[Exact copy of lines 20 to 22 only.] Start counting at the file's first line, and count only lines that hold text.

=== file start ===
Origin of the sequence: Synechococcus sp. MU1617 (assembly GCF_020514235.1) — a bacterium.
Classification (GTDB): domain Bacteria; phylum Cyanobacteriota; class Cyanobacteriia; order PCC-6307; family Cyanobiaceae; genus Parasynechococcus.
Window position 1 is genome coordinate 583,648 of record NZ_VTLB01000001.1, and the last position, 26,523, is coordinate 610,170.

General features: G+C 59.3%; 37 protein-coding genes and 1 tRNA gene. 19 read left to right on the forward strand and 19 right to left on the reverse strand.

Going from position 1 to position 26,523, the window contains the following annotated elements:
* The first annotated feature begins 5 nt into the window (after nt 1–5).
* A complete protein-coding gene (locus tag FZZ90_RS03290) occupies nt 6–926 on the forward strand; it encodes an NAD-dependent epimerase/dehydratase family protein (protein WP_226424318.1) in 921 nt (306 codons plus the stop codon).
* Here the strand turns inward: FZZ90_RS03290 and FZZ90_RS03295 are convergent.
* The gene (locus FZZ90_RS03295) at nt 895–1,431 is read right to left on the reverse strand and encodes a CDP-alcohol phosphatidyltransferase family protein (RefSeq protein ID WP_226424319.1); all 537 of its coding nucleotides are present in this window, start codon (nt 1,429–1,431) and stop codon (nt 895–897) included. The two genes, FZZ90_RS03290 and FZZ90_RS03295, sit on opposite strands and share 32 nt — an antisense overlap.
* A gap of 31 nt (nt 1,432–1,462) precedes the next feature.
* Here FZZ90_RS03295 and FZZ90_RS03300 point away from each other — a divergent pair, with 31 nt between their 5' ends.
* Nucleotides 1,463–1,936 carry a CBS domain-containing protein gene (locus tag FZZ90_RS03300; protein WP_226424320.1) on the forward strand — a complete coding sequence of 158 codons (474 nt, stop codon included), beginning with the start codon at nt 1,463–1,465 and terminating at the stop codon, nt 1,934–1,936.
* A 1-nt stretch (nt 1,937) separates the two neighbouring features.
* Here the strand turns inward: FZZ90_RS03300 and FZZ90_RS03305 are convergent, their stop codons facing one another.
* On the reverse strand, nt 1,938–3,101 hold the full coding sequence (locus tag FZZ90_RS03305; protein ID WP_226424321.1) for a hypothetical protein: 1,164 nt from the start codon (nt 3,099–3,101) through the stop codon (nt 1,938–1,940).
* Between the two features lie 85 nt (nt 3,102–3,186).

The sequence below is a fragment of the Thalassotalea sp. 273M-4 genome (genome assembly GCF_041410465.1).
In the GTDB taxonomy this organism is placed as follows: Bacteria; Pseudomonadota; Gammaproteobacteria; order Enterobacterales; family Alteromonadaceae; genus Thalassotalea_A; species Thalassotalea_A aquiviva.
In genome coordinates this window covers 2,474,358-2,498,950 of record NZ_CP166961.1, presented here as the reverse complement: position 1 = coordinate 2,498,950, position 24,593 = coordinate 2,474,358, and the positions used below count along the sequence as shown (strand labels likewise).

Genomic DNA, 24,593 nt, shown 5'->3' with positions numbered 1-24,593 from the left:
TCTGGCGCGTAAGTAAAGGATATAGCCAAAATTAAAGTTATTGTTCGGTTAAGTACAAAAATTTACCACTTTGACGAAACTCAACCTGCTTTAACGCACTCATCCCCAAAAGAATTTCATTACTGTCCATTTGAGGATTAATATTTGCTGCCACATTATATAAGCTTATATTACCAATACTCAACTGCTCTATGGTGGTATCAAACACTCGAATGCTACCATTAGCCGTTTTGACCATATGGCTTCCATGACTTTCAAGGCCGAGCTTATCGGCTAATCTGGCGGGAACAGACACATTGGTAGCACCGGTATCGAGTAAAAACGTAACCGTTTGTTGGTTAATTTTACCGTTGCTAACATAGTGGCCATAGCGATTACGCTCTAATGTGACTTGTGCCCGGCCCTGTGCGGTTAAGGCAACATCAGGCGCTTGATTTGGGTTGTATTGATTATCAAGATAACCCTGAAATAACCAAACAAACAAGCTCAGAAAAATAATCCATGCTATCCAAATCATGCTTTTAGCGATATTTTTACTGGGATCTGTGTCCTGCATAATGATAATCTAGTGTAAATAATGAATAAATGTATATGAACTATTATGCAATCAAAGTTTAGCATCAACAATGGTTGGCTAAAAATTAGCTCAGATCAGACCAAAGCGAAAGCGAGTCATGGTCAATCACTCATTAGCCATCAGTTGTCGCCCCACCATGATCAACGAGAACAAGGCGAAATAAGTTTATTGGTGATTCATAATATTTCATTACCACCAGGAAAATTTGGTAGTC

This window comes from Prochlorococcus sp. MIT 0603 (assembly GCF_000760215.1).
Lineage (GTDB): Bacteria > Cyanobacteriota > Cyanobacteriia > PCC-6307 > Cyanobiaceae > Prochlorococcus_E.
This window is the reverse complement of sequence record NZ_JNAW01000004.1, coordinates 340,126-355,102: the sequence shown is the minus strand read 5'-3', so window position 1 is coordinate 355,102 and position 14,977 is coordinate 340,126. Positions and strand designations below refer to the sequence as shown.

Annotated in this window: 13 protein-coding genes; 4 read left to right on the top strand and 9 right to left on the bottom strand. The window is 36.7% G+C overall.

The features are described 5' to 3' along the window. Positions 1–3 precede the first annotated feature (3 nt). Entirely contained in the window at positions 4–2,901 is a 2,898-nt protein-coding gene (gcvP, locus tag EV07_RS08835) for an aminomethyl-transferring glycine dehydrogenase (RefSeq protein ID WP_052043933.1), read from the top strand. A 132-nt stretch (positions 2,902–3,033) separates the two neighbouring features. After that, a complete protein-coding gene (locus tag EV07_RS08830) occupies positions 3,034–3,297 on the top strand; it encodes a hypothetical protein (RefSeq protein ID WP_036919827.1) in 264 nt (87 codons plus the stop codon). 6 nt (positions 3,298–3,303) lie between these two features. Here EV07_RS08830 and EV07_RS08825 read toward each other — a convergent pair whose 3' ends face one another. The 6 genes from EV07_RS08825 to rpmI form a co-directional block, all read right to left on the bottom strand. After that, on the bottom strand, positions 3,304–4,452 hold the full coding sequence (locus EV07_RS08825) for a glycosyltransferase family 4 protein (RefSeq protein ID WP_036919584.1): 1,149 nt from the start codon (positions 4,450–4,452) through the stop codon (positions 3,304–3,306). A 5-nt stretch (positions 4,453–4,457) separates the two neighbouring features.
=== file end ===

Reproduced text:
Genomic DNA, 24,593 nt, shown 5'->3' with positions numbered 1-24,593 from the left:
TCTGGCGCGTAAGTAAAGGATATAGCCAAAATTAAAGTTATTGTTCGGTTAAGTACAAAAATTTACCACTTTGACGAAACTCAACCTGCTTTAACGCACTCATCCCCAAAAGAATTTCATTACTGTCCATTTGAGGATTAATATTTGCTGCCACATTATATAAGCTTATATTACCAATACTCAACTGCTCTATGGTGGTATCAAACACTCGAATGCTACCATTAGCCGTTTTGACCATATGGCTTCCATGACTTTCAAGGCCGAGCTTATCGGCTAATCTGGCGGGAACAGACACATTGGTAGCACCGGTATCGAGTAAAAACGTAACCGTTTGTTGGTTAATTTTACCGTTGCTAACATAGTGGCCATAGCGATTACGCTCTAATGTGACTTGTGCCCGGCCCTGTGCGGTTAAGGCAACATCAGGCGCTTGATTTGGGTTGTATTGATTATCAAGATAACCCTGAAATAACCAAACAAACAAGCTCAGAAAAATAATCCATGCTATCCAAATCATGCTTTTAGCGATATTTTTACTGGGATCTGTGTCCTGCATAATGATAATCTAGTGTAAATAATGAATAAATGTATATGAACTATTATGCAATCAAAGTTTAGCATCAACAATGGTTGGCTAAAAATTAGCTCAGATCAGACCAAAGCGAAAGCGAGTCATGGTCAATCACTCATTAGCCATCAGTTGTCGCCCCACCATGATCAACGAGAACAAGGCGAAATAAGTTTATTGGTGATTCATAATATTTCATTACCACCAGGAAAATTTGGTAGTC

This window comes from Prochlorococcus sp. MIT 0603 (assembly GCF_000760215.1).